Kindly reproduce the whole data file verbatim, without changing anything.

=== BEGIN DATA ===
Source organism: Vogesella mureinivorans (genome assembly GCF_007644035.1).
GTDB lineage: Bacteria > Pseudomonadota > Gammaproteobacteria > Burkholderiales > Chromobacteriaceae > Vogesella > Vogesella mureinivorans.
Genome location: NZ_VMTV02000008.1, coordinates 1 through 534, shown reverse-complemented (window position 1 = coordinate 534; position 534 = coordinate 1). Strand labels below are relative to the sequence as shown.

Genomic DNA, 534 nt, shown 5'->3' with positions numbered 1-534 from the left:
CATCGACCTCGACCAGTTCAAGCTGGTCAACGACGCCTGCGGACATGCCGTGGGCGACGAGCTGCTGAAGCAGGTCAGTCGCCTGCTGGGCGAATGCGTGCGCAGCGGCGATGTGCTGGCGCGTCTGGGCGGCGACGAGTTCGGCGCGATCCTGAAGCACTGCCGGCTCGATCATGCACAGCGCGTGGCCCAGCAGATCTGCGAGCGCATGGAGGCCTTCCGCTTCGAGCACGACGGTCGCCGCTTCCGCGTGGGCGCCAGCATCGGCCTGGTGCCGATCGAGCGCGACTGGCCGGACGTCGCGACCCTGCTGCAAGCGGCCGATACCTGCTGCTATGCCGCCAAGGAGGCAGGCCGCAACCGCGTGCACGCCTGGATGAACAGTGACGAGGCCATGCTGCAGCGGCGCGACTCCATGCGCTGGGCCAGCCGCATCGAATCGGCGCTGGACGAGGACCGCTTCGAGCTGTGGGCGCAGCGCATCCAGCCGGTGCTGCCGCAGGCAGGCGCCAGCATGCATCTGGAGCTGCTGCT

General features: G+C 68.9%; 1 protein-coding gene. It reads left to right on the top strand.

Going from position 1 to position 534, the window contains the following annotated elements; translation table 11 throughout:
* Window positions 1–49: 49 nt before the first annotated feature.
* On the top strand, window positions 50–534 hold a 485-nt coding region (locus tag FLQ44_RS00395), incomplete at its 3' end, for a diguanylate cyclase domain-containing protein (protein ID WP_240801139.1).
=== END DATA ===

Source organism: Vogesella mureinivorans (genome assembly GCF_007644035.1).
GTDB lineage: Bacteria > Pseudomonadota > Gammaproteobacteria > Burkholderiales > Chromobacteriaceae > Vogesella > Vogesella mureinivorans.
Genome location: NZ_VMTV02000008.1, coordinates 1 through 534, shown reverse-complemented (window position 1 = coordinate 534; position 534 = coordinate 1). Strand labels below are relative to the sequence as shown.

Genomic DNA, 534 nt, shown 5'->3' with positions numbered 1-534 from the left:
CATCGACCTCGACCAGTTCAAGCTGGTCAACGACGCCTGCGGACATGCCGTGGGCGACGAGCTGCTGAAGCAGGTCAGTCGCCTGCTGGGCGAATGCGTGCGCAGCGGCGATGTGCTGGCGCGTCTGGGCGGCGACGAGTTCGGCGCGATCCTGAAGCACTGCCGGCTCGATCATGCACAGCGCGTGGCCCAGCAGATCTGCGAGCGCATGGAGGCCTTCCGCTTCGAGCACGACGGTCGCCGCTTCCGCGTGGGCGCCAGCATCGGCCTGGTGCCGATCGAGCGCGACTGGCCGGACGTCGCGACCCTGCTGCAAGCGGCCGATACCTGCTGCTATGCCGCCAAGGAGGCAGGCCGCAACCGCGTGCACGCCTGGATGAACAGTGACGAGGCCATGCTGCAGCGGCGCGACTCCATGCGCTGGGCCAGCCGCATCGAATCGGCGCTGGACGAGGACCGCTTCGAGCTGTGGGCGCAGCGCATCCAGCCGGTGCTGCCGCAGGCAGGCGCCAGCATGCATCTGGAGCTGCTGCT

General features: G+C 68.9%; 1 protein-coding gene. It reads left to right on the top strand.

Going from position 1 to position 534, the window contains the following annotated elements; translation table 11 throughout:
* Window positions 1–49: 49 nt before the first annotated feature.
* On the top strand, window positions 50–534 hold a 485-nt coding region (locus tag FLQ44_RS00395), incomplete at its 3' end, for a diguanylate cyclase domain-containing protein (protein ID WP_240801139.1).